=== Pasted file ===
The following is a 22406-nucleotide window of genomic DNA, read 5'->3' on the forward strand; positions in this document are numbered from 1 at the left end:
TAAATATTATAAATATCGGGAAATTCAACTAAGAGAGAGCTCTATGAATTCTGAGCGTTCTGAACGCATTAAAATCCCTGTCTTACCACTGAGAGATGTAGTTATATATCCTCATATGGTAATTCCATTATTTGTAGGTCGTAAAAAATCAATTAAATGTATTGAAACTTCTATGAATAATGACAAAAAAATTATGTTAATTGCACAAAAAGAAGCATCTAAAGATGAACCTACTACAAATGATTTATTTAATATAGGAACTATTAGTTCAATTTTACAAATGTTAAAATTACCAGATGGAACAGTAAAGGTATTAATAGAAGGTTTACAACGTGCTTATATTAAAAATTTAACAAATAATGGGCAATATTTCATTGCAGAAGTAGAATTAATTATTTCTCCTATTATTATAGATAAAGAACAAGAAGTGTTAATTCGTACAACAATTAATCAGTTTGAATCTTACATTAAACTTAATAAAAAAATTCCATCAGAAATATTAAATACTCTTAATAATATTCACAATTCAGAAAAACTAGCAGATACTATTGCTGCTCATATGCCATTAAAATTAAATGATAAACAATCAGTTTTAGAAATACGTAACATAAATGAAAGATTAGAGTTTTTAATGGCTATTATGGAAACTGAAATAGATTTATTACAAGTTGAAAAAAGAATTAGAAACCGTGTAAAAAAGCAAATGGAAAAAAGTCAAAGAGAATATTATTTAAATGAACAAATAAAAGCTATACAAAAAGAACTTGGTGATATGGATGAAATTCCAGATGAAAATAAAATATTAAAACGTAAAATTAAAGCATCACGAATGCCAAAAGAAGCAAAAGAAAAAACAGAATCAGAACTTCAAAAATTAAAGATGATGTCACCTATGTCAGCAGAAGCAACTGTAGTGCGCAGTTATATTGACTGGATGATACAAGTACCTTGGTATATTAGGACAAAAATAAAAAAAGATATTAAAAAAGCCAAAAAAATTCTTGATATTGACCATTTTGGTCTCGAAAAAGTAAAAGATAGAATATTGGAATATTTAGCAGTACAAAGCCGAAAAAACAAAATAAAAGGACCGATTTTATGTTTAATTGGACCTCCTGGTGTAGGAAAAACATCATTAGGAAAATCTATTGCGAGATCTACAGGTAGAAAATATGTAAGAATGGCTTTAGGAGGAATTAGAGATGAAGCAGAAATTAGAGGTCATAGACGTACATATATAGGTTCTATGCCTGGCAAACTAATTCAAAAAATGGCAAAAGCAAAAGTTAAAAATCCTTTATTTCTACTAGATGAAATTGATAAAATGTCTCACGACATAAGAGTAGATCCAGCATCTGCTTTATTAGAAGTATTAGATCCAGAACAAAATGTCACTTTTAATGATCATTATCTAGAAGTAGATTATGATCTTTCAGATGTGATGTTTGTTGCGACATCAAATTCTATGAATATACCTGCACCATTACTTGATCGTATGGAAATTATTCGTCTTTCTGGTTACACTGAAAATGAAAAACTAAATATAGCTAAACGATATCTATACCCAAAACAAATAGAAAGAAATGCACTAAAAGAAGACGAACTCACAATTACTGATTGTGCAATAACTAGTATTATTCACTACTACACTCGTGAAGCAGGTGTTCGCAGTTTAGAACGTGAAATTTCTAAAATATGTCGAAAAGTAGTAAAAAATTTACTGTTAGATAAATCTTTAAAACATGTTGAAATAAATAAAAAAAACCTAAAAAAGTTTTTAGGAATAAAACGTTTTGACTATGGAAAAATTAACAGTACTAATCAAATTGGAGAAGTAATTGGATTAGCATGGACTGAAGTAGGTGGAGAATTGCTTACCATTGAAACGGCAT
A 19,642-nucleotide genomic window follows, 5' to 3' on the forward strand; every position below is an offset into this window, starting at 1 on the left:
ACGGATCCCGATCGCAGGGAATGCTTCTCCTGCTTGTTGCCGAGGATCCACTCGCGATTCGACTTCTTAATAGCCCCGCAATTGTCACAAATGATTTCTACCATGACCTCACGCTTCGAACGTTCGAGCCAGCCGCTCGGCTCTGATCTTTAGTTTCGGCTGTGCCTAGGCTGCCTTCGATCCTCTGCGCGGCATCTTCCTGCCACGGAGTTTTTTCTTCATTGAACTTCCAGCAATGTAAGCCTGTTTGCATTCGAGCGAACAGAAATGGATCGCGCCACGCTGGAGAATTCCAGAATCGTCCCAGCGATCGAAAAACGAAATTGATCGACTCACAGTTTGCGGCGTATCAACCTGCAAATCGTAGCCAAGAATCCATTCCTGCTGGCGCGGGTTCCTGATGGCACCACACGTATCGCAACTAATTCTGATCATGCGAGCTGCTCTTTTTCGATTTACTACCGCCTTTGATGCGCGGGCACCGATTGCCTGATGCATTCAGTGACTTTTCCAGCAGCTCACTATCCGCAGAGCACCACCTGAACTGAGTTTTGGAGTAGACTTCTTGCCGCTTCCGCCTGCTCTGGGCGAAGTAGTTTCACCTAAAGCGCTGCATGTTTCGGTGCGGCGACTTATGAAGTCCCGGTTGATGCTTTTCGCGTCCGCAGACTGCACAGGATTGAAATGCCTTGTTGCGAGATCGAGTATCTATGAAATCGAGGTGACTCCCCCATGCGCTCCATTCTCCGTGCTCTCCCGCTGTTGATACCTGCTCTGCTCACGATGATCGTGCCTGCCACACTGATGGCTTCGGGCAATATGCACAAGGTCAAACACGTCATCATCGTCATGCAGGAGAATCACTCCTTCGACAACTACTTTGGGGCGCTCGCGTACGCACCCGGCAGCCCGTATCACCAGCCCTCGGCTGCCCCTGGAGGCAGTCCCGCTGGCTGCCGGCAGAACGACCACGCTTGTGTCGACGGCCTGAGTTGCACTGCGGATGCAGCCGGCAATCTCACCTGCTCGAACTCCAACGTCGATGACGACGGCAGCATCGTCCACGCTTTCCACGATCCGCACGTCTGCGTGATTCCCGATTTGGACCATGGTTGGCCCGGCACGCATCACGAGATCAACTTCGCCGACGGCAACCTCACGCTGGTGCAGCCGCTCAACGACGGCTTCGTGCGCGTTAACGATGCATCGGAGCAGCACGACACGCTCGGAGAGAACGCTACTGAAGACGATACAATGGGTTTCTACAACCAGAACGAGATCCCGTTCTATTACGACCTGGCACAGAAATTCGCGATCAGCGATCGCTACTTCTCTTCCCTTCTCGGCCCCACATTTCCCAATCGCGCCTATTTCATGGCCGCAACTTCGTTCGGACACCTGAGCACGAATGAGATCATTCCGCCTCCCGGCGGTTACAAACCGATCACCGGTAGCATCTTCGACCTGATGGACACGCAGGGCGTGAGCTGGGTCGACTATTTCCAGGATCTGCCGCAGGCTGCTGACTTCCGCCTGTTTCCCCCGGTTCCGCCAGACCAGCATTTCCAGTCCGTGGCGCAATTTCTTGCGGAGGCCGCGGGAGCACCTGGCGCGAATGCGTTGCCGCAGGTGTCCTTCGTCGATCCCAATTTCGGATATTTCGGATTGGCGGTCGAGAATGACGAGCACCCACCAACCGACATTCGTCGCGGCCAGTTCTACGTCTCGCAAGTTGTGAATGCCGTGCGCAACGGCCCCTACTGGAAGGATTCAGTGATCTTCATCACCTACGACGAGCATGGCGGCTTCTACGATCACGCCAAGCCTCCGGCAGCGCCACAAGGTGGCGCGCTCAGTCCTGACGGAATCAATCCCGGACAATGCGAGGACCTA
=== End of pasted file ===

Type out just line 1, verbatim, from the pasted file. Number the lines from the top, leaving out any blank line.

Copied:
The following is a 22406-nucleotide window of genomic DNA, read 5'->3' on the forward strand; positions in this document are numbered from 1 at the left end: